5 most devastatingly beautiful films

"There is something beautiful in reveling in sadness.

The proof is how beautiful sad songs can be.

I don’t think being sad is to be avoided.

It’s apathy and boredom you want to avoid.

But feeling anything is good, I think.” – Joseph Gordon-Levitt

There’s something attractive about depressing films and some pleasure in being sad. The films that really have an impact on you are the ones that take you beyond sadness & happiness and leave you in an unexplainable limbo. A limbo that confuses your emotional state – confuses happiness and sadness – you’ll never really know the difference. You’re hanging somewhere in the middle of both. Often we drag ourselves into this limbo & once you’re in such a state of mind, it’s a free-fall, and the only person that can save you is yourself. We dread depression but often, we willingly fall into it. Here’s our list of disturbingly beautiful films.

Sunset Blvd.

Billy Wilder’s Sunset Blvd. is the story of a forgotten silent star, Norma Desmond, living away from the limelight in an old fashioned house, watching her old films and planning a comeback, in her words a ‘return’. "It’s a return, a return to the millions of people who have never forgiven me for deserting the screen." In her attempts to make a return to the silver screen, Desmond encounters a broke writer and gives him shelter in her house. Their first interaction is classic.

“You used to be big,” he says. Norma responds, "I am big. It’s the pictures that got small.”

The tragedy of the film lay in the fact that Desmond refuses to accept that she has aged. "The stars are ageless, aren’t they?", "We didn’t need dialogue. We had faces!", Desmond says, remembering her heydays.

Requiem For A Dream

Darren Aronofsky chronicles the lives of three people devastated by drug addiction. After watching the film you’re sure to say this to yourself, ‘ugh! why did I watch this film at all?’ There is no hope in the film and every single moment in the film is full of misery.


In an unending quest to feed their addiction, the three main characters of the film have to face electro-shock therapy, have their arm amputated out due to excessive intravenous drug use and sell their body for heroin. The moral of the story is simple: Never do drugs. The film ends with all the characters curling into a fetal position, showing the helplessness and hopelessness of their situation.

A Clockwork Orange

As you watch A Clockwork Orange, you will be reminded that fundamentally we are animals with animal desires. The film is an in-your-face, satire of the dystopian future. The film oozes with merciless violence. Alex(Malcolm McDowell), the anti-hero, is fearless, reckless and evil to the core. He takes pleasure in indulging in "ultra-violence" (a heightened form of violence), with his droogs (a Russian slang for friend). Alex is charming in a violent way, so much so that at a certain point in the film, the viewer begins to enjoy watching him and forgets that he’s a horrible person.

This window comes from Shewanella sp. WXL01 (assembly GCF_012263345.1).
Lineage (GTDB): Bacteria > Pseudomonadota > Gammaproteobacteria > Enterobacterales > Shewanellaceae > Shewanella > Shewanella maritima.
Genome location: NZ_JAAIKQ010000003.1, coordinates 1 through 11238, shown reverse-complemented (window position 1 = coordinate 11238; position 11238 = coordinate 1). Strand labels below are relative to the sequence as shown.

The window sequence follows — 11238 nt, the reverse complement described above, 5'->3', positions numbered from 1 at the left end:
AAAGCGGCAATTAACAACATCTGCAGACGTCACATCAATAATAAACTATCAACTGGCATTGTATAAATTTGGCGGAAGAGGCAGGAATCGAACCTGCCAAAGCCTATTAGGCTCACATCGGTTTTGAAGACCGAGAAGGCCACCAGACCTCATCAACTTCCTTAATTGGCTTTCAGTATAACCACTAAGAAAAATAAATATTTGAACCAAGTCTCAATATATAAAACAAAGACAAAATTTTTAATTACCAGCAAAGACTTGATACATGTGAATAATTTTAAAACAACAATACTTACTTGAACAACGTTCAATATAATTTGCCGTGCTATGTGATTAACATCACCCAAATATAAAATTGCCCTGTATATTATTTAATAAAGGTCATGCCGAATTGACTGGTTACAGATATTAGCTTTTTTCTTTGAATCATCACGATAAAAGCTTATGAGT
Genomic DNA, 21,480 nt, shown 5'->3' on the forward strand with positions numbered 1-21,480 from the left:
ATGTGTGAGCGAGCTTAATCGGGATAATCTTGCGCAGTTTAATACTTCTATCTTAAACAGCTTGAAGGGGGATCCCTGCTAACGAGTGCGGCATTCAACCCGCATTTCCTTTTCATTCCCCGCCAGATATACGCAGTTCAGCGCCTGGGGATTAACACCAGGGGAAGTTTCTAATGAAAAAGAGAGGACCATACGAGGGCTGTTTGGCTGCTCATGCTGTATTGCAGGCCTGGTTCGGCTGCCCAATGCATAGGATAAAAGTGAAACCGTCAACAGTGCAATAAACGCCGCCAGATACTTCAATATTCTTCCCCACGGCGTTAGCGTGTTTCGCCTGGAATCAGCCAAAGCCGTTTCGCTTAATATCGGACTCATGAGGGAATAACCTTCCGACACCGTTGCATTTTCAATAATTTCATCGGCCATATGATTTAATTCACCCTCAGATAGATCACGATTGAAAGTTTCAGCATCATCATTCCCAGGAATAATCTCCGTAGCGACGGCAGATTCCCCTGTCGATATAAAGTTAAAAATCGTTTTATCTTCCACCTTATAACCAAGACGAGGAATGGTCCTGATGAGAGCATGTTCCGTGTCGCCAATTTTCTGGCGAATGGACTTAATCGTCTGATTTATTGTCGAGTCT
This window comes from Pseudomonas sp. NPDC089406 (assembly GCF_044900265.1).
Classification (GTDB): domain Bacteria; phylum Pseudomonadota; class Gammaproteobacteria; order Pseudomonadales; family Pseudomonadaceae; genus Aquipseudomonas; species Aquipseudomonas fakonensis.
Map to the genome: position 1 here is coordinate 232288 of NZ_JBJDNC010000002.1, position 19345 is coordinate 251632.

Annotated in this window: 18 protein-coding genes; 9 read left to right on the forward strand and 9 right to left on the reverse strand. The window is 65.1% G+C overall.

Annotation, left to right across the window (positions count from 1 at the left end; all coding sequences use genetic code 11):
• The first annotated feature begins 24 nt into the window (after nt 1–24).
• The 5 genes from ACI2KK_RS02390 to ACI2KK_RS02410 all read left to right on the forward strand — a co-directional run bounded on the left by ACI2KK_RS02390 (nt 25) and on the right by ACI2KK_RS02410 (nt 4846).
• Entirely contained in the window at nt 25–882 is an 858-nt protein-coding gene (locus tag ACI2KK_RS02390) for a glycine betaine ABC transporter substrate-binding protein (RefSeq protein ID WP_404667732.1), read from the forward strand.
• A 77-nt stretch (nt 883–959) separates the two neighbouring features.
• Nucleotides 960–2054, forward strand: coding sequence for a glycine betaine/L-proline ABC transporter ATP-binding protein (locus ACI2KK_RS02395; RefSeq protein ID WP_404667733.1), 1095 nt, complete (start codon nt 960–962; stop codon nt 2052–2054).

After committing murder, Alex is sentenced to 14 years in prison & here he is chosen as an experimental subject to be part of an aversion therapy or the Ludivico technique. The process involves drugging the subject, strapping him to a chair, propping his eyelids open, and forcing him to watch images of violence. Alex realizes that the background score of the film is by his favorite composer; Ludwig van Beethoven. The treatment works and destroys Alex’s capacity to do the things he reveled in the most, i.e. ultra-violence. On the contrary, he falls ill at the very thought of ultra-violence and feels repelled by the sounds of the composer he once loved the most. The film has an open-ended conclusion, that will leave you thinking for hours together, if not days.

One Flew Over the Cuckoo’s Nest

Randle McMurphy (Jack Nicholson), a convicted criminal who fakes mental illness and gets transferred from the local prison to the mental institution. He does this because he believes the conditions in an asylum will be significantly easier to deal with rather than the rough stay in prison.


Compared to his fellow patients, McMurphy is free-spirited and begins to turn the institution upside-down. Whilst this film is packed with sufficient humor, it has an expected ending. In the end, McMurphy, does not escape. After being lobotomized he is confined to the mocking walls of the asylum, for a lifetime.

The Bicycle Thieves

In the post-war economic depression, our hero, Antonio Ricci, finds it hard to fend for himself and his wife and two kids. He is desperate for work and somehow finds a job that will need him to hang posters. The only condition put by the employers is this, "No bicycle, no job." His wife Maria pawns their bedsheets in order buy a bicycle. 

After facing many hardships, and falling victim to a series of unfortunate events, Antonio loses his bicycle and thus his job. One of the most heart-wrenching scenes in the film sees him sitting outside a packed football stadium and watching hundreds of parked bicycles. To add insult to injury, a fleet of bicycles mockingly speed past him. The film ends with Antonia and his son, walking through a crowd, holding hands, both in tears.

These are definitely not the kind of films that you watch when you’re having a bad day. But these are the kinds that jolt us back to reality and make us realize that sadness is as much a part of life as as joy. Although depressing, these films are beautifully crafted and are considered as classics. They definitely deserve an entry in your bucket list. If you feel we missed a film in our list, please feel free to leave your thoughts in our comment box.

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1 Comment

  1. TZACrew

    May 30, 2014 at 5:20 am

    “Requiem for a Dream” correction: It’s FOUR people, not three

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